Lawmakers fail to reach consensus on Fed’s Main Street lending program 

    Lawmakers on a top banking panel largely agree that the Federal Reserve’s Main Street lending program has fallen short. But they’re debating whether or how to change the rules and allow the Fed to make more, albeit riskier, loans to struggling businesses, The Washington Post reports. 

    At a Senate Banking Committee hearing on Wednesday, policymakers differed over whether the Main Street program can be strengthened with a new structure and relaxed loan terms, or if more direct aid from Congress is needed to help companies fighting for survival during the pandemic.

    As of last Thursday, the Main Street lending program had completed $1.2 billion in loans, just a fraction of the $600 billion pot.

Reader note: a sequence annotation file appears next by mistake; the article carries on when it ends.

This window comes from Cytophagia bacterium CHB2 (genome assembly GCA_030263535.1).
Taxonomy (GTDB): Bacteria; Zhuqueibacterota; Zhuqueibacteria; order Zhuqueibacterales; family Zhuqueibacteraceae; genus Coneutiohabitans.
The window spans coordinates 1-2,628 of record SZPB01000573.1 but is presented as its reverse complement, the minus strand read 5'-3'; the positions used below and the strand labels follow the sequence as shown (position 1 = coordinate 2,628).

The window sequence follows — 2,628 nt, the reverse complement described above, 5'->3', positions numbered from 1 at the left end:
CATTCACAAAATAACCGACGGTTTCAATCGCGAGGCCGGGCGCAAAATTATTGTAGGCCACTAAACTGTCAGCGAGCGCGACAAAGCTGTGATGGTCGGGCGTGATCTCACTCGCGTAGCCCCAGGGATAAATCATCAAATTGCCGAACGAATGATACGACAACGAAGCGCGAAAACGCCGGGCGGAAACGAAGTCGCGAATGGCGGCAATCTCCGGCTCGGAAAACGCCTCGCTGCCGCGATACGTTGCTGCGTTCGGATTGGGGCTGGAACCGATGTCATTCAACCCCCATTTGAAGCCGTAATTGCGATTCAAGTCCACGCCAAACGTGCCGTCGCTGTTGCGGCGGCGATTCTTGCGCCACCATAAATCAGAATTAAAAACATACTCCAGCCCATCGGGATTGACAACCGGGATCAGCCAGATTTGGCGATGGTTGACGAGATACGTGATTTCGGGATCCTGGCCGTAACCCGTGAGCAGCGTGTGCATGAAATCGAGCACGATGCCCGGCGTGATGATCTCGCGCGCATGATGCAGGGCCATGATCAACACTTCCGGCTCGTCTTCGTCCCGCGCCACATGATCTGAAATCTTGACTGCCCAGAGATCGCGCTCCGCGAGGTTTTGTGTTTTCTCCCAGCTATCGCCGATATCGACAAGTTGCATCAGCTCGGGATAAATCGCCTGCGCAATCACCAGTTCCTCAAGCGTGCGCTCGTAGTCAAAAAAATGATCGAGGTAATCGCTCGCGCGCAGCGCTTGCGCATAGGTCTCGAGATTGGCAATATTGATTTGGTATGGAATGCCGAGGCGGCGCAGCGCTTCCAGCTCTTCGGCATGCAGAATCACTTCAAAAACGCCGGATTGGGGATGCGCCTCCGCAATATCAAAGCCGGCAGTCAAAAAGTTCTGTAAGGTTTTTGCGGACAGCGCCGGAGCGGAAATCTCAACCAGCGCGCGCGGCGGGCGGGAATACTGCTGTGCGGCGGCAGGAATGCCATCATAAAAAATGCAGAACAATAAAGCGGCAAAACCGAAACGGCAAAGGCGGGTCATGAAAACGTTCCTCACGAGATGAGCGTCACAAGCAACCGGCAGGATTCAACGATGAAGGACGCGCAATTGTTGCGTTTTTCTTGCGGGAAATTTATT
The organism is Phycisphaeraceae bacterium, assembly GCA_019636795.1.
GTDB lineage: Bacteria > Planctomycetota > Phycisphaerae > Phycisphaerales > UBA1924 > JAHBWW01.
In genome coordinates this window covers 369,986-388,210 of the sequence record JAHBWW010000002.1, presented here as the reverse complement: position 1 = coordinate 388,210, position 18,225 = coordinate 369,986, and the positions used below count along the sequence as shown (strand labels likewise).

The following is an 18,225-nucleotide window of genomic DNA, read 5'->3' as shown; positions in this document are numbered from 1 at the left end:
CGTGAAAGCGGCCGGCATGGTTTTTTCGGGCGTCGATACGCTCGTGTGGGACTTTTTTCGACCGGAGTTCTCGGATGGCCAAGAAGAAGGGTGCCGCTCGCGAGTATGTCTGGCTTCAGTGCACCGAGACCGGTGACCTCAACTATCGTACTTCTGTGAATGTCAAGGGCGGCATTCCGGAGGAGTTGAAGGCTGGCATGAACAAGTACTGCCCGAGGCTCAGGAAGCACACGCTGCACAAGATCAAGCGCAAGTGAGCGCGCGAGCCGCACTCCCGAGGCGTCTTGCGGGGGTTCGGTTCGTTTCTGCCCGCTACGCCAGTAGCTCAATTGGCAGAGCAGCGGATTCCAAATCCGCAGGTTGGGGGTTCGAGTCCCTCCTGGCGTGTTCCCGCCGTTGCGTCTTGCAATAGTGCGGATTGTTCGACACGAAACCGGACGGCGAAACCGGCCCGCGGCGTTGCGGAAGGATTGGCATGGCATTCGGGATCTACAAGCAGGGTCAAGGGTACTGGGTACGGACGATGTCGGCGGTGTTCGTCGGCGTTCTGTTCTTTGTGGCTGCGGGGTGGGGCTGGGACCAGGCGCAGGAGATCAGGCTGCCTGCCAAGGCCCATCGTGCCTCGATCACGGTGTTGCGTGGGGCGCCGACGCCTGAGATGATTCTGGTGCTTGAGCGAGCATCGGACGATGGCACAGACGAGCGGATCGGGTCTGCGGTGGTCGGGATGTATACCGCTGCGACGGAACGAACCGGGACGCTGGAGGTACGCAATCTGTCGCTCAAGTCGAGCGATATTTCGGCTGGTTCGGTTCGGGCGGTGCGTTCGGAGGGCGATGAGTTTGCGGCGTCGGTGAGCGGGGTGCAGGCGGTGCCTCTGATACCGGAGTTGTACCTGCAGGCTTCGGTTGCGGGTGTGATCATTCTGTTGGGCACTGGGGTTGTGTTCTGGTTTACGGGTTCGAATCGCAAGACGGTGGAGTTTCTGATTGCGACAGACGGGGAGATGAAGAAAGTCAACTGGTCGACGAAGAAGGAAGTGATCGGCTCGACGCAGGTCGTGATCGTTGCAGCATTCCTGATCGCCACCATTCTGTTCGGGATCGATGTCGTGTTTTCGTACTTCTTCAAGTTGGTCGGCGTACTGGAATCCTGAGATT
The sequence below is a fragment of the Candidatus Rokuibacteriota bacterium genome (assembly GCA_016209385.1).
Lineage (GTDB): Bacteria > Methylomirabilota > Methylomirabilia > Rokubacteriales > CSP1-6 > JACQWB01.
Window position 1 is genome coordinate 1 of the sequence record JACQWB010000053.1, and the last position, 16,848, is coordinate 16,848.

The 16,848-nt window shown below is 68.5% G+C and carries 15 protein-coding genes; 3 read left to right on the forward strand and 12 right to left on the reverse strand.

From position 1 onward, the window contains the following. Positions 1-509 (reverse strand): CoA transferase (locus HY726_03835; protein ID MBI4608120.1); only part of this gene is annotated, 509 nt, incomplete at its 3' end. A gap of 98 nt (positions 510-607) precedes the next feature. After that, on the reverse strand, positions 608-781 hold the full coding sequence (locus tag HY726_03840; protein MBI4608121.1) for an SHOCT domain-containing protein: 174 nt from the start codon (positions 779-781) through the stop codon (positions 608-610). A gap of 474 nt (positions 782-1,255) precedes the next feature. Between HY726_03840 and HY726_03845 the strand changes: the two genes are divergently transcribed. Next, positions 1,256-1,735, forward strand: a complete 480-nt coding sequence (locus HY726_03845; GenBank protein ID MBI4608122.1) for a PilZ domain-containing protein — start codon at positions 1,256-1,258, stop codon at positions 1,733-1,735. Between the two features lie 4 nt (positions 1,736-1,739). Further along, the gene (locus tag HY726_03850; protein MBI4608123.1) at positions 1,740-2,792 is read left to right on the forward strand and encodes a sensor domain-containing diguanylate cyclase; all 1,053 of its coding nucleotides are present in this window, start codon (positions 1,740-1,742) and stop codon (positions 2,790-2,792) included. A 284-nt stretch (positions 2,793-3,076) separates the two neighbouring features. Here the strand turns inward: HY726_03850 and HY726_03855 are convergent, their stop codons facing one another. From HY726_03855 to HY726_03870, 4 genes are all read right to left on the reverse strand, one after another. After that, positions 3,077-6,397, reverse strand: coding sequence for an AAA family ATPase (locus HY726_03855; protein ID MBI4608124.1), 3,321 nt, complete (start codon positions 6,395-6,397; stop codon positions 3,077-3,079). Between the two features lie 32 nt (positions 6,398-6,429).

The program could have wider reach if the Fed bought 100% of all Main Street loans from banks, instead of 95%, according to Jeffrey D. DeBoer, president of the Real Estate Roundtable, and Hal S. Scott, president of the Committee on Capital Markets Regulation, who testified at the hearing. Since the current structure leaves banks with some skin in the game, many lenders have shied away from making riskier deals. DeBoer and Scott also recommended that companies should be given a longer timeline before having to pay back the loans. 

    A core issue is how much risk the Fed and Treasury Department can take under the Cares Act, since any losses are ultimately covered by taxpayers. Read the full story.